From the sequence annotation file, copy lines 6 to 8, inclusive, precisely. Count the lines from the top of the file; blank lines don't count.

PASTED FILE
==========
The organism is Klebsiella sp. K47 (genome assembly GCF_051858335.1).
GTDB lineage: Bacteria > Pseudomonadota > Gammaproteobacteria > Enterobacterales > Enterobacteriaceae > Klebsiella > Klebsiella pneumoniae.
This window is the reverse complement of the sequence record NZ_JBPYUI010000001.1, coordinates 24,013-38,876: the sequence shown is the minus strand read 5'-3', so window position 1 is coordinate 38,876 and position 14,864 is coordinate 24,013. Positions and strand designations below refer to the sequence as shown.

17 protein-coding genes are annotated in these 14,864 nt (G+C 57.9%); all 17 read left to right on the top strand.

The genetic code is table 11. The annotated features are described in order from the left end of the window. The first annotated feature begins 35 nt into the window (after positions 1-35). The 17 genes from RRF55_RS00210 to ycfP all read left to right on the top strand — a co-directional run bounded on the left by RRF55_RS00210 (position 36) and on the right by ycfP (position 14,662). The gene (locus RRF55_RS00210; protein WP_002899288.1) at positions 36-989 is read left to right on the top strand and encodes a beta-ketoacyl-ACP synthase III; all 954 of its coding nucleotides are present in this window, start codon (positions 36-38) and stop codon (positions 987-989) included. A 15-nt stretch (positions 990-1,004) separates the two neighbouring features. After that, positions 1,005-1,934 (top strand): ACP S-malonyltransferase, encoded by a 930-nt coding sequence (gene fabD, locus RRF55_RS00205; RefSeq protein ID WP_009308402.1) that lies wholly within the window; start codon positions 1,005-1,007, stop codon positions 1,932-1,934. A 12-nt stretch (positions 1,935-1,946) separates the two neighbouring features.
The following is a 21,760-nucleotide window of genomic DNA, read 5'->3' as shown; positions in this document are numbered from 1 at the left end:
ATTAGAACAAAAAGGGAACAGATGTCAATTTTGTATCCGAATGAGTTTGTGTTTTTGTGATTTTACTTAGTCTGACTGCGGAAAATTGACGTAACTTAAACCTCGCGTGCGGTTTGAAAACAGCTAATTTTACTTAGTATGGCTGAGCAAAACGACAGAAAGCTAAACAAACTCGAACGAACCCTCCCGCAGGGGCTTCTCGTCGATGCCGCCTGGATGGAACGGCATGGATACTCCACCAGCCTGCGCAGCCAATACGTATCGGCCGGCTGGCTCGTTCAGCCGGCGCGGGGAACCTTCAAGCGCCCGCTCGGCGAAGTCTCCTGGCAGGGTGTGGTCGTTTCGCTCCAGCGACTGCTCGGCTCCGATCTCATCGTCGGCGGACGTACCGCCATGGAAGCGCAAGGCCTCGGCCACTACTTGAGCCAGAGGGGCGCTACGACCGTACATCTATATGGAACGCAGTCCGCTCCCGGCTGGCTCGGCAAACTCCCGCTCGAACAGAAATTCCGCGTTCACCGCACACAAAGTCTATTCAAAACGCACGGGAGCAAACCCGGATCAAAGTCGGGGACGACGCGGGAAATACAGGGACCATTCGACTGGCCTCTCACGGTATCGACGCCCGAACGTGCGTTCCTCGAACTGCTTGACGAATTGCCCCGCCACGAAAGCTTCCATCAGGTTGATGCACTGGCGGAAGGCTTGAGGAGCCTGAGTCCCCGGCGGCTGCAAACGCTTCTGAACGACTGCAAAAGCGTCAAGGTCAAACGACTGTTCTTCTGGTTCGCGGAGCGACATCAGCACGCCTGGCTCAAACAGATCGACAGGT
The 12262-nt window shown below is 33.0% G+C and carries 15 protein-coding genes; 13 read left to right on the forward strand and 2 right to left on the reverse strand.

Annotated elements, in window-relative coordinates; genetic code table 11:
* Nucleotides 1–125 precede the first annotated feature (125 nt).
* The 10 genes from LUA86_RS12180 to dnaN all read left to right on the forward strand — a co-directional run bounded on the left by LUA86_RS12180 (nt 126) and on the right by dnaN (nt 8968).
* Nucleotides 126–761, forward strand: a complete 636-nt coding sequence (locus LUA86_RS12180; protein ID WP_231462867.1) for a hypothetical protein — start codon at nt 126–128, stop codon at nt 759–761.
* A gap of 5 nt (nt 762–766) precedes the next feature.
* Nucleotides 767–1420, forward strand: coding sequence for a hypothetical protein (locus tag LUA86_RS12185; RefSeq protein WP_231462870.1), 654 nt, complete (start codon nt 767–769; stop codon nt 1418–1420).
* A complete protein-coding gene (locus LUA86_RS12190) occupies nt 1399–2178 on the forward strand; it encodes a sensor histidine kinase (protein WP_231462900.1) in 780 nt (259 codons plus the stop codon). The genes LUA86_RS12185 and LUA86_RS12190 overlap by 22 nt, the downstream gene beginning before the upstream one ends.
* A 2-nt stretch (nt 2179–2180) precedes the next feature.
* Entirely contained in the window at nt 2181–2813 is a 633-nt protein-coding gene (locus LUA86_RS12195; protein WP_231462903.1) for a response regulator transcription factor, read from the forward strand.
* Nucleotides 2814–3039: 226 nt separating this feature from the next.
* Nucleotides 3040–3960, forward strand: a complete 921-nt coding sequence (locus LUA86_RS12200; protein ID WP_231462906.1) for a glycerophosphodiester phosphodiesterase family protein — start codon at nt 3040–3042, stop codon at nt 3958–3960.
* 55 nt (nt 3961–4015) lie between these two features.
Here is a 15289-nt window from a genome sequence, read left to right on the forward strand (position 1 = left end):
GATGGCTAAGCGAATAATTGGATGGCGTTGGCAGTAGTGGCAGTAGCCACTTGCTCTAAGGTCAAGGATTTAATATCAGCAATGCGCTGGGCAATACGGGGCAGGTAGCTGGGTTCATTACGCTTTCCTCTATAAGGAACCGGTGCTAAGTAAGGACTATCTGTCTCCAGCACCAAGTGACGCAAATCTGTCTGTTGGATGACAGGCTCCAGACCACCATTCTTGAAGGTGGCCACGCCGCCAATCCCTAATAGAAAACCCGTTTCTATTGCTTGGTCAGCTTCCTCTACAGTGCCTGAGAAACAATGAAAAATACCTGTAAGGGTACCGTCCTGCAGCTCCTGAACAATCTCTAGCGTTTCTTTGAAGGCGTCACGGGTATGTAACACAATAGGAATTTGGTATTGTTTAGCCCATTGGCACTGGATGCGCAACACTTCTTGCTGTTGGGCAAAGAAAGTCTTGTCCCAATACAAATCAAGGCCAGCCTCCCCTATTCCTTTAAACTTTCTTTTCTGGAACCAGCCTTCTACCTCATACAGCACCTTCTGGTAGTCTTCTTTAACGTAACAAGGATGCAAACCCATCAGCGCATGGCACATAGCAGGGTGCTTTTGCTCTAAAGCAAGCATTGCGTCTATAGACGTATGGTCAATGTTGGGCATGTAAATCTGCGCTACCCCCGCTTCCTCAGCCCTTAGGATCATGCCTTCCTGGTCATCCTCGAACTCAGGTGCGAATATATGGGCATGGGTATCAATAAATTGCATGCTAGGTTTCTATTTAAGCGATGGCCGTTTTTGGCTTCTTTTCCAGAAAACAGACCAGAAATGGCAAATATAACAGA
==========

The following is a 21,760-nucleotide window of genomic DNA, read 5'->3' as shown; positions in this document are numbered from 1 at the left end:
ATTAGAACAAAAAGGGAACAGATGTCAATTTTGTATCCGAATGAGTTTGTGTTTTTGTGATTTTACTTAGTCTGACTGCGGAAAATTGACGTAACTTAAACCTCGCGTGCGGTTTGAAAACAGCTAATTTTACTTAGTATGGCTGAGCAAAACGACAGAAAGCTAAACAAACTCGAACGAACCCTCCCGCAGGGGCTTCTCGTCGATGCCGCCTGGATGGAACGGCATGGATACTCCACCAGCCTGCGCAGCCAATACGTATCGGCCGGCTGGCTCGTTCAGCCGGCGCGGGGAACCTTCAAGCGCCCGCTCGGCGAAGTCTCCTGGCAGGGTGTGGTCGTTTCGCTCCAGCGACTGCTCGGCTCCGATCTCATCGTCGGCGGACGTACCGCCATGGAAGCGCAAGGCCTCGGCCACTACTTGAGCCAGAGGGGCGCTACGACCGTACATCTATATGGAACGCAGTCCGCTCCCGGCTGGCTCGGCAAACTCCCGCTCGAACAGAAATTCCGCGTTCACCGCACACAAAGTCTATTCAAAACGCACGGGAGCAAACCCGGATCAAAGTCGGGGACGACGCGGGAAATACAGGGACCATTCGACTGGCCTCTCACGGTATCGACGCCCGAACGTGCGTTCCTCGAACTGCTTGACGAATTGCCCCGCCACGAAAGCTTCCATCAGGTTGATGCACTGGCGGAAGGCTTGAGGAGCCTGAGTCCCCGGCGGCTGCAAACGCTTCTGAACGACTGCAAAAGCGTCAAGGTCAAACGACTGTTCTTCTGGTTCGCGGAGCGACATCAGCACGCCTGGCTCAAACAGATCGACAGGT
The 12262-nt window shown below is 33.0% G+C and carries 15 protein-coding genes; 13 read left to right on the forward strand and 2 right to left on the reverse strand.